34. ^ "Noise Reduction". Archived from the original on April 4, 2016. Retrieved January 4, 2020.
  35. ^ "Vocal Reduction and Isolation". Archived from the original on April 13, 2016. Retrieved January 4, 2020.
  36. ^ "Change Pitch". Archived from the original on April 8, 2016. Retrieved January 4, 2020.
  37. ^ "Manage Effects, Generators and Analyzers". Archived from the original on April 13, 2016. Retrieved January 4, 2020.
  38. ^ "Multichannel Recording".
  39. ^ "Audacity Tracks Menu". Archived from the original on March 4, 2016.
  40. ^ "Plot Spectrum". Archived from the original on April 9, 2016. Retrieved January 4, 2020.
  41. ^ "Audacity's Spectrogram View". Archived from the original on April 9, 2016. Retrieved January 4, 2020.
  42. ^ Audacity development team (October 30, 2006). "Audacity 1.3.2 a 1.2.5 released". Retrieved January 19, 2010.
  43. ^ "Importing Audio". Archived from the original on April 8, 2016. Retrieved January 4, 2020.
  44. ^ "Recording Preferences for Dropout Detection".
  45. ^ "Modules Preferences for mod-script pipe".
  46. ^ "Audacity Manual".
  47. ^ "Help button".
  48. ^ "Themes".
  49. ^ "Waveform colorways".
  50. ^ "Calf Studio Gear – Audio Plugin Pack". SourceForge.
  51. ^ Spadafora, Anthony (March 18, 2021). "Audacity 3.0 finally lands after years of waiting". TechRadar. Archived from the original on March 19, 2021. Retrieved March 15, 2021.
  52. ^ Muse Group. "Desktop Privacy Notice". Retrieved July 22, 2021.{{cite web}}: CS1 maint: url-status (link)
  53. ^ Muse Group. "Audacity 3.1.0". GitHub. Retrieved September 23, 2022.{{cite web}}: CS1 maint: url-status (link)
  54. ^ "Audacity developer puts the 'proper' version on the Microsoft Store". PCWorld. Retrieved July 15, 2022.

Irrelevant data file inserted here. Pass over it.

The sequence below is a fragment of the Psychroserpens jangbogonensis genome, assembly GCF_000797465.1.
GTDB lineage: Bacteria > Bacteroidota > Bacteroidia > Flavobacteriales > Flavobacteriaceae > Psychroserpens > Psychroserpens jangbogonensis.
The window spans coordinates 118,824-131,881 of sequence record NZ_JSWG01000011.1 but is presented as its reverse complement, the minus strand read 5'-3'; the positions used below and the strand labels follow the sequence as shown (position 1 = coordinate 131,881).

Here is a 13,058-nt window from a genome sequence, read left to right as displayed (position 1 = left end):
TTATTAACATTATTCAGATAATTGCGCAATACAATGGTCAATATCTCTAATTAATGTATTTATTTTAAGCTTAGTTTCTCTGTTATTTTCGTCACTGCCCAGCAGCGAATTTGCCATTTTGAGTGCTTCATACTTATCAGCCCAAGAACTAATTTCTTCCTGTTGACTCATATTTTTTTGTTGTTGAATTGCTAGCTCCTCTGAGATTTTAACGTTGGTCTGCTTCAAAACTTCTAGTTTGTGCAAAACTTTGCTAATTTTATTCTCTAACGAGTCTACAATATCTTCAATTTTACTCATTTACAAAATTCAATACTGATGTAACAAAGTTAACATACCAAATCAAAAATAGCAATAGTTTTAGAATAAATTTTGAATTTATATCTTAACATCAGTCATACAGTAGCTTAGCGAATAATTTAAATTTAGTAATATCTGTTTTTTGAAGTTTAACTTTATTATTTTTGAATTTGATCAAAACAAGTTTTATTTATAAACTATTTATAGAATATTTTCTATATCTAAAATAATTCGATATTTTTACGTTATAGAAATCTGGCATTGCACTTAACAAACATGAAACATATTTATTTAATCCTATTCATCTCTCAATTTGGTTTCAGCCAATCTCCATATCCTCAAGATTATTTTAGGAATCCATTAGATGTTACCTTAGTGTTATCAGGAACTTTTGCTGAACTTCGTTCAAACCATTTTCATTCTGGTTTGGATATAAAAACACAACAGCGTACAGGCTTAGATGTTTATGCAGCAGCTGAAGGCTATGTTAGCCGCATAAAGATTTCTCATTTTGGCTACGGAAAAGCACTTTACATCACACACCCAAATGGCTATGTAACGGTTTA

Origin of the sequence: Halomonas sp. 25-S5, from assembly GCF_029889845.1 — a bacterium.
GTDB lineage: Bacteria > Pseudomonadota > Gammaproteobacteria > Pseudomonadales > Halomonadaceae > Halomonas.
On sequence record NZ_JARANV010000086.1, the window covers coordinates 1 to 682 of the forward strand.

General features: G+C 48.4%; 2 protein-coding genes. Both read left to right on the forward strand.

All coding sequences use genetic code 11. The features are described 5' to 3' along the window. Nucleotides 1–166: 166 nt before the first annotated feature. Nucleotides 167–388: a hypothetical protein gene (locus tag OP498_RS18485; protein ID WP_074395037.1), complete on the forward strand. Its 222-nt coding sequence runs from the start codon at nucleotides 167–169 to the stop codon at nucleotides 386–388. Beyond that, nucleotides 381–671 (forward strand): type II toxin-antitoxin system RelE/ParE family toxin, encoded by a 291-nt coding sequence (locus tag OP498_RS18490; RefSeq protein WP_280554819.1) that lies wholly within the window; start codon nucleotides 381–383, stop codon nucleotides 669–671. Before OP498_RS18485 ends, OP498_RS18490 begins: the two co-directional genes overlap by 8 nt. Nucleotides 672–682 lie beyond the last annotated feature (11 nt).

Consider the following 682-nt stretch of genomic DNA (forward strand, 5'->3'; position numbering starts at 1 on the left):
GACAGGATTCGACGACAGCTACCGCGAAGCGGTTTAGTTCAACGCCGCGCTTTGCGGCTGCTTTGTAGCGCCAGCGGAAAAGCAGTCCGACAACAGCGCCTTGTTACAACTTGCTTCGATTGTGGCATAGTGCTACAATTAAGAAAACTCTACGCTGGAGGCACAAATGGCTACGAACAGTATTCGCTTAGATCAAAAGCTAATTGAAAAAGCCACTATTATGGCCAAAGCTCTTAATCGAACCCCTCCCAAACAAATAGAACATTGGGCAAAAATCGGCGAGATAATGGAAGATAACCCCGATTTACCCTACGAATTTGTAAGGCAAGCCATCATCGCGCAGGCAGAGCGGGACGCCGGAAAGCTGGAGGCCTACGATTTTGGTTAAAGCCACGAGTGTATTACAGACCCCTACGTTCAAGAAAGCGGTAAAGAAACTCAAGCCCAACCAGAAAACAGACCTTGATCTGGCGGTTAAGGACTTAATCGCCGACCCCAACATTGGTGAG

55. ^ Muse Group. "Audacity 3.2.0". GitHub. Retrieved September 23, 2022.{{cite web}}: CS1 maint: url-status (link)
  56. ^ "Audacity: Features". March 22, 2013. Retrieved September 8, 2013.
  57. ^ "FAQ:How do I install VST plug-ins? – Audacity Manual". Archived from the original on October 28, 2013. Retrieved August 9, 2013.
  58. ^ "Languages – Audacity Development Manual". Retrieved September 29, 2018.
  59. ^ "Audacity Manual". Retrieved September 29, 2018.
  60. ^ Jaworski, Nick; Thibeault, Matthew D. (2011). "Technology for Teaching: Audacity. Free and open-source software". Music Educators Journal. 98 (2): 39–40. doi:10.1177/0027432111428745. ISSN 0027-4321.
  61. ^ Lendino, Jamie (April 6, 2022). "Audacity - Free, open-source audio editing". Retrieved November 8, 2022.
  62. ^ "Audacity". CNET. November 8, 2008. Retrieved September 1, 2013.
  63. ^ Gralla, Preston (October 22, 2008). "Audacity". PC World. Retrieved September 1, 2013.
  64. ^ Wallen, Jack (July 18, 2011). "Giving Audacity its due: An audio editor with serious functionality". Tech Republic. Retrieved September 1, 2013.
  65. ^ "Studying Cases".
  66. ^ McLean, Matthew (June 1, 2017). "Audacity Vs Adobe Audition CC | Where Should I Record & Edit My Podcast?". Retrieved February 15, 2018.
  67. ^ Lewis, Daniel (December 3, 2012). "7 reasons I'm switching from Audacity to Audition (and why you shouldn't)". Retrieved February 15, 2018.
  68. ^ Rothman, Philip (April 30, 2021). "Muse Group formed to support MuseScore, Ultimate Guitar; acquires Audacity". Scoring Notes. Retrieved May 3, 2021.
  69. ^ "Audacity 3.0 called spyware over data collection changes by new owner". AppleInsider. Retrieved July 5, 2021.
  70. ^ "tenacityteam/tenacity". Github. Retrieved May 30, 2022.
  71. ^ "SartoxOnlyGNU/audacium". GitHub. October 6, 2022.
  72. ^ Tantacrul (May 13, 2021). "Actions we propose to take on PR #835 #889". GitHub. Archived from the original on May 14, 2021. Retrieved May 14, 2021.
  73. ^ a b Speed, Richard. "Apologetic Audacity rewrites privacy policy after 'significant lapse in communication'". Retrieved July 15, 2022.
  74. ^ "Audio editor Audacity denies spyware accusation". BBC News. July 6, 2021. Retrieved May 28, 2022.


External links[edit]